Narendra Modi will have to create avenues for investment in large-scale manufacturing

Dec 12 2013, 13:47 IST
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SummaryArvind Panagariya has been one of the strongest votaries of the Gujarat model of development

Columbia University professor Arvind Panagariya has been one of the strongest votaries of the Gujarat model of development. In an interview with Santosh Tiwari, Panagariya explains the significance of the outcome of the assembly polls in four states—Delhi, Rajasthan, Madhya Pradesh and Chhattisgarh. He says the primary job of the new government at the Centre would be to formulate a roadmap for boosting investment.

Do you think populist programmes have failed to deliver electorally in view of the results in the recent assembly polls?

Going by the results, especially in Rajasthan where these programmes were tried with great intensity, yes.

But in Chhattisgarh, they seem to have worked for the BJP?

In Chhattisgarh, Raman Singh also provided good governance and his main populist programme, food security, had been in place for some time. So, Rajasthan and Chhattisgarh are not exactly comparable.

So, basically, you mean to say that it has to be populist policies-plus-governance to win an election?

The last-moment gimmicks are not going to help. People are looking for long-term solutions. This is where sustained rapid growth, which is one of the likely outcomes of good governance, becomes important also. The voters now want something concrete and not just promises and last minute goodies.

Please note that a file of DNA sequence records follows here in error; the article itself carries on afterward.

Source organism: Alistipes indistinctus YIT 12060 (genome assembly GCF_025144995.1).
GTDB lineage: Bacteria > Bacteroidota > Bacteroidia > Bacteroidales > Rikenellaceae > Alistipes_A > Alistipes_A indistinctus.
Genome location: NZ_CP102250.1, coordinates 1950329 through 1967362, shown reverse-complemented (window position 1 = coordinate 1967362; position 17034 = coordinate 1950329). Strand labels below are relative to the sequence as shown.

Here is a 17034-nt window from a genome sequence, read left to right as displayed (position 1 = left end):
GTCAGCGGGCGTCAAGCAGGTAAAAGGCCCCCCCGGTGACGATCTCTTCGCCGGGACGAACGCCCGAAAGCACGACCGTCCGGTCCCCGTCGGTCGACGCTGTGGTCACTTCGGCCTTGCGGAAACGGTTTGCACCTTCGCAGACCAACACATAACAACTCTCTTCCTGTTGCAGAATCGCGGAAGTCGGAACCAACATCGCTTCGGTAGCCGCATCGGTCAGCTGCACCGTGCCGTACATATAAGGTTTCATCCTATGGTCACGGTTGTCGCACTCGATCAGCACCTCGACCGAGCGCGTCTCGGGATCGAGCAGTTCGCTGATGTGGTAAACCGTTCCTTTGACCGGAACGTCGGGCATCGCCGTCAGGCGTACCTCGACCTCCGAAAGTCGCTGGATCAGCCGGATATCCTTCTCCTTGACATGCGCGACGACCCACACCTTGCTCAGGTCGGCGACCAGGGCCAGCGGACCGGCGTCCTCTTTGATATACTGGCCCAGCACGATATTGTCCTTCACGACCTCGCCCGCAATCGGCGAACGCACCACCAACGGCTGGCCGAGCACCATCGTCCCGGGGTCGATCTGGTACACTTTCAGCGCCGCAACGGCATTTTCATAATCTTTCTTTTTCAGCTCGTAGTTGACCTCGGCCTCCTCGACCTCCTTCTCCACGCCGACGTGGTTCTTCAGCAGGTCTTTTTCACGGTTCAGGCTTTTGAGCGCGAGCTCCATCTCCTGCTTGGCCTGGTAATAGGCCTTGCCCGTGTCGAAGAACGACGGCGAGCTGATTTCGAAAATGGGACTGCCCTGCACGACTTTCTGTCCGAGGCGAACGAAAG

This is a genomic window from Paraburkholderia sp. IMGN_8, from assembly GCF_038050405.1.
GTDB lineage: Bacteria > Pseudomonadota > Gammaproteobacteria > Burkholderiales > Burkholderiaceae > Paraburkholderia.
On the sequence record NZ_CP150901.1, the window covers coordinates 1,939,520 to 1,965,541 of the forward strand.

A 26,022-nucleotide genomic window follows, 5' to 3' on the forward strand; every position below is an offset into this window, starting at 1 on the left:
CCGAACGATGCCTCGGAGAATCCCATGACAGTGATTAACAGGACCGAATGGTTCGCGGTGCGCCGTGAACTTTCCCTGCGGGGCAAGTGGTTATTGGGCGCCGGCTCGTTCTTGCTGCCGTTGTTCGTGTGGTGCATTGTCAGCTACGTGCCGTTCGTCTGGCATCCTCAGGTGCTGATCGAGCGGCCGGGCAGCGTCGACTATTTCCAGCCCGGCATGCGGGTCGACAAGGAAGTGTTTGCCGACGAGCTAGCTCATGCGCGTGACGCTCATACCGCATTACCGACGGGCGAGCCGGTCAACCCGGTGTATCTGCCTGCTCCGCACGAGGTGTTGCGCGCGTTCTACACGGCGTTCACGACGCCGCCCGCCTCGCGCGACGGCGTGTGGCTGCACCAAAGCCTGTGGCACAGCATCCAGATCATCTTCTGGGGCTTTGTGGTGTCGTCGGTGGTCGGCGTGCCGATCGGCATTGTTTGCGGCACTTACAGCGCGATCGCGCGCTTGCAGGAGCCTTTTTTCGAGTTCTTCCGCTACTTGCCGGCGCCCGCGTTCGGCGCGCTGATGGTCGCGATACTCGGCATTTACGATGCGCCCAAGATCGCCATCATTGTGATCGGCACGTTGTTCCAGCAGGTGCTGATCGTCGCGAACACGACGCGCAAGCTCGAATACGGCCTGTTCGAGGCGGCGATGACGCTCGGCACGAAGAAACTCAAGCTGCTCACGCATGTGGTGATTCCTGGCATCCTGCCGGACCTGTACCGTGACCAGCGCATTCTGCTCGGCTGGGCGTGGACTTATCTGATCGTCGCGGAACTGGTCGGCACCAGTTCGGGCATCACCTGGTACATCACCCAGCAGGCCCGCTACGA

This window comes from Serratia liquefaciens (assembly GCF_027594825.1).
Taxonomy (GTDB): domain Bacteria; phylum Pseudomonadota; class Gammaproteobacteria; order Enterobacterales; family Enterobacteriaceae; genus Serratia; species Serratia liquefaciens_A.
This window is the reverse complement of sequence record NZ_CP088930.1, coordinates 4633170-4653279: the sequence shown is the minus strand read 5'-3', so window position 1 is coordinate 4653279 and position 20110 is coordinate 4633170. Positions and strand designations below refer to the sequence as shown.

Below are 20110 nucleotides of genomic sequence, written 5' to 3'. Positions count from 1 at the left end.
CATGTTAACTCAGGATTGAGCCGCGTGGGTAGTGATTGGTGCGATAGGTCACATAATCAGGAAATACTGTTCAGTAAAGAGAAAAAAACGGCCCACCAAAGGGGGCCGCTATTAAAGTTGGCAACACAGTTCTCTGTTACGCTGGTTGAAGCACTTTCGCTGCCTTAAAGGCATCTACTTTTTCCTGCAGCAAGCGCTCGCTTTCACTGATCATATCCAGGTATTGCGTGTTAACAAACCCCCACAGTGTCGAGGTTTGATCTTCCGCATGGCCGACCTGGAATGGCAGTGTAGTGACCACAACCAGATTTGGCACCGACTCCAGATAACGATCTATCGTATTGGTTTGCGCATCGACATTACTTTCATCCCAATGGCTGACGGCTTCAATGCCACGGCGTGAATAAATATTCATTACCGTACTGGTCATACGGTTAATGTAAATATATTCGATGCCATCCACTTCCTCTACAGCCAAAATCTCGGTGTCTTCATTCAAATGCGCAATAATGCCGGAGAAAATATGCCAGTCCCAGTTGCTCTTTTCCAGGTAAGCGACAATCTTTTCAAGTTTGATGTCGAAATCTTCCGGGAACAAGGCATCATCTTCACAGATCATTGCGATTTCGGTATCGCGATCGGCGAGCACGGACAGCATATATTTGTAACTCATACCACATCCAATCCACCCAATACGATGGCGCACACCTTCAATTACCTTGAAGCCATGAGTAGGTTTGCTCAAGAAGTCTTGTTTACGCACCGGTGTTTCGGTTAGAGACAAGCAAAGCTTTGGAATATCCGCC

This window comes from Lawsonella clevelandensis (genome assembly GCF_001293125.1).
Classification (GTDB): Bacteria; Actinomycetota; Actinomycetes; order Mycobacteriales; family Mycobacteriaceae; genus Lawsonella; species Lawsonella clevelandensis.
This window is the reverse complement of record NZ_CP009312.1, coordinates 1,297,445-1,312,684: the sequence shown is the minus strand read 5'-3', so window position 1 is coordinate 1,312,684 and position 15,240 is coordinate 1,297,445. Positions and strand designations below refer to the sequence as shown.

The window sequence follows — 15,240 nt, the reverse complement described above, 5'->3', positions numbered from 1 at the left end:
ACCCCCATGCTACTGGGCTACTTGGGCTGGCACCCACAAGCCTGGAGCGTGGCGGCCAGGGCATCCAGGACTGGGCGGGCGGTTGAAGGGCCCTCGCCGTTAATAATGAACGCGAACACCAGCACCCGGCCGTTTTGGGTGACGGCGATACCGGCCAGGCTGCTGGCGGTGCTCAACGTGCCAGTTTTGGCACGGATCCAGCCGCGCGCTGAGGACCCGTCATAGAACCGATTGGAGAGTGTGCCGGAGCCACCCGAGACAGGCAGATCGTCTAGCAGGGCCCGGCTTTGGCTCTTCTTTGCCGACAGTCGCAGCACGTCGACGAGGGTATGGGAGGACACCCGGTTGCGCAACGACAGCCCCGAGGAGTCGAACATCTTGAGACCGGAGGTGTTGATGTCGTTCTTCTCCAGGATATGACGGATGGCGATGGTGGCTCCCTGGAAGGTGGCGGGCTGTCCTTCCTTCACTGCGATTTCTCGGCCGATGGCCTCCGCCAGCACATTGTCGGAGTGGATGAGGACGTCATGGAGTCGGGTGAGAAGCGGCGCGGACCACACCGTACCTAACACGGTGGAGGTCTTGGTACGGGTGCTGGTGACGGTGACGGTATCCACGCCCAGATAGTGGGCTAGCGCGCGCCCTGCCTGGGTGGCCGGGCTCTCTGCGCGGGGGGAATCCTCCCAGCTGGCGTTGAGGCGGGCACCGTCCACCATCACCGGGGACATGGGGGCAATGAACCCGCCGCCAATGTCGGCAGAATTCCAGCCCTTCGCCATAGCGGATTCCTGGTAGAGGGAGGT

That way, number of chief ministers have been voted to power a third time in the recent past?

Yes, chief ministers such as Narendra Modi, Nitish Kumar and Naveen Patnaik who have provided good governance and sustained growth have been repeatedly returned to power.

But in Delhi, Sheila Dikshit has not been successful and has been drubbed, particularly by the AAP. What was behind this?

There are several pieces to this puzzle. Delhi is where the Anna Hazare movement flourished. So, there was a large contingent of young voters who were rallying against the Congress but also against the BJP. These voters were very organised and committed to the cause. They ran a highly effective campaign from door-to-door. Perhaps the performance of Sheila Dikshit administration in the last term did not help her either. The allegations emerging out of the CWG scandal hurt her image. Finally, the effective campaign run by Narendra Modi also meant that the Congress could retain very few seats. Here it is worth asking if the AAP effect will go much beyond Delhi, for example in Mumbai where the Anna Hazare movement got little traction. My guess is, it won’t.

This is where the concern also lies for the BJP. Delhi was

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